Monday, 7 November 2016

Review! (Graphic Novel Edition!) - Who Killed Kurt Cobain?: The Story of Boddah by Nicolas Otero













Title: Who Killed Kurt Cobain?: The Story of Boddah

Author: Nicolas Otero

Genre: Graphic Novels, Magic Realism, Contemporary, Biography, Non-Fiction* (*ish)

Release Date: 8th November

Amazon: UK - USA



A few starting notes:

I received a free digital review copy of this book via NetGalley. NetGalley provides review copies from publishers in exchange for fair and honest reviews.

If anyone who has bipolar disorder and/or drug/alcohol addiction problems has reviewed this book, let me know and I will provide a link to your review.

This is weird. And probably needs to come wrapped in a 'trigger warning' protective plastic cover.

That said, this was interesting - so let's get down to this review, shall we?




Premise:

Kurt Cobain's suicide note was addressed to Boddah.

Now, given the amount of conspiracy theories over Cobain's death, Boddah's identity and role has been discussed a lot.

The simple truth, though, is that Boddah was Cobain's imaginary friend as a kid.

This is the story of Nirvana, Kurt, Courtney, and Kurt's death - as told by Boddah.





Best bits:

Otero seems to honestly feel for Cobain - which stops the book from feeling as exploitative as I feared it would. (It still does feel disrespectful though - see next section.)

We're encouraged to empathise with a man who was, at heart, actually very childlike and lost.

I felt like the image of Kurt given here was one of an actual human being - as opposed to the caricature or legend that he's become since his death.

This book is also down-right heart-breaking. You are right there with Courtney screaming at Kurt to open the bathroom door, watching him as he slowly self-destructs, and unable to help.

The artwork is serviceable - and the boldness of the more experimental hallucinatory-type panels was sometimes breath-taking.

The way Boddah seems so realistic is impressive. He loves Kurt; when Kurt is gone... the panels where Boddah is left without him are just heart-breaking.





Not so great bits:

Things drawn graphically in this book that people need to be aware of:
  • drug-use (including heroin injection and joint smoking)
  • sex
  • child abuse (physical, emotional)
  • guns (and a suicidal fascination with them)
  • attempted suicide
  • drying-out in rehab
  • self-harm (I think... not 100%, I might be misremembering - a lot happened in this book)
  • hallucinations
  • childbirth
  • suicide - including a VERY graphic image of Kurt's dead body.
There's also swearing - but, to be honest, if you can get beyond the things listed above, swear-words aren't going to bother you.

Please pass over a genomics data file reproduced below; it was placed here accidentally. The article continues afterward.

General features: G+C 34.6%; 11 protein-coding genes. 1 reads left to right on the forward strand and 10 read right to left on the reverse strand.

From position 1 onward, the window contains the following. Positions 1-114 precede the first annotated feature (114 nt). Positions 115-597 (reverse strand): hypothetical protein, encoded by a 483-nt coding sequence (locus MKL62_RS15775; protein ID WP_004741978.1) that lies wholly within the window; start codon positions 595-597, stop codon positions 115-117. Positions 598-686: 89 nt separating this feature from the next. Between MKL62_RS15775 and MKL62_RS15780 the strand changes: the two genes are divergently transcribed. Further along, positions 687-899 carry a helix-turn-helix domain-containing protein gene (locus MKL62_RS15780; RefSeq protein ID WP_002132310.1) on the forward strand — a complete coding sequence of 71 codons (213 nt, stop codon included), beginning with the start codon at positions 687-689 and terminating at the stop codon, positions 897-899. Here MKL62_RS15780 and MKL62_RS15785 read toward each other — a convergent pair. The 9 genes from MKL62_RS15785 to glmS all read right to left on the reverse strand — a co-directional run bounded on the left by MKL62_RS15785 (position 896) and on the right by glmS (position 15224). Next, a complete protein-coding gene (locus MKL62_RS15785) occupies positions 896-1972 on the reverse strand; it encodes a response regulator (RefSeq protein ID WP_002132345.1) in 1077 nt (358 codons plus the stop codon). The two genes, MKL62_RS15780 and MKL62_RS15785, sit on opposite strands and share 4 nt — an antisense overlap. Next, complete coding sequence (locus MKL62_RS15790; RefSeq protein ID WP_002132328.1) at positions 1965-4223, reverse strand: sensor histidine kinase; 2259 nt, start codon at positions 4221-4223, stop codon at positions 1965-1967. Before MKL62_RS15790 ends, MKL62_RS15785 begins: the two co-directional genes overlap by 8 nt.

The question of respect for both the living and the dead is a difficult one in this book.

Honestly? (And you guys know I'm always honest with you.) I found it quite disrespectful.

I sincerely doubt that anyone bothered to get Courtney Love's permission to draw her explicitly having sex with her late husband - and that's NOT OK. It's just not.

Likewise, I doubt permission was obtained from any of Cobain's family to show the final distressing panel of his dead body. Again, that's NOT OK.

I DO NOT THINK THE SHOCK-VALUE IS WORTH HURTING PEOPLE. If these were fictional characters, maybe it would be different. But they're not.

You're dealing with REAL people here - have some f**king respect, please!

I felt like Kurt's mental health problems weren't really explained. We got one or two blink-and-you'll-miss-them references to his bipolar disorder, and that is it.

Now, given that Kurt Cobain committed suicide, and there's a chance that Boddah was a hallucination brought on by the bipolar (or, indeed, a hallucination brought on by the drugs, or a combination of the two,) some attention to how his illness will have impacted on both his general mental state, and his susceptibility to drug and alcohol addiction, would have been a good idea.




Verdict:

It was interesting. It was readable. It was heart-breaking.

But there were also issues - and one's which can't be ignored; so give it a read if you want to, honestly, it's pretty fascinating, but do it with your eyes wide open.















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4 comments:

  1. It seems... interesting! To be honest I don't think I would ever read this, it seems a bit too heavy for me and I don't listen to Nirvana, but I guess for a fan of Cobain this could be very emotional! But also quite sad :(

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    Replies
    1. It was interesting, yes, but definitely heavy! Like I said, I also found it disrespectful in places - the balance of the heaviness of the subjects, and how much of them should ACTUALLY be graphically depicted, maybe wasn't right.

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  2. I'm not sure this book is going to be one for me. Regardless of it turning out to be quite disrespectful... it just seems so angry as well, and like sympathy is running pretty low throughout the story? The drawings are graphic and there just seems to be so much violence crammed in there. I don't know, just reading this review makes me think this might not be for me... Brilliant review nonetheless!

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    Replies
    1. It was preeeeettty graphic! On the other hand, it wasn't all that angry - more heart-breaking, really; the sympathy was there, but I think Otero made choices on how to depict the (admittedly unchangeable) story that I just wasn't happy with.

      Thanks Liv! :)

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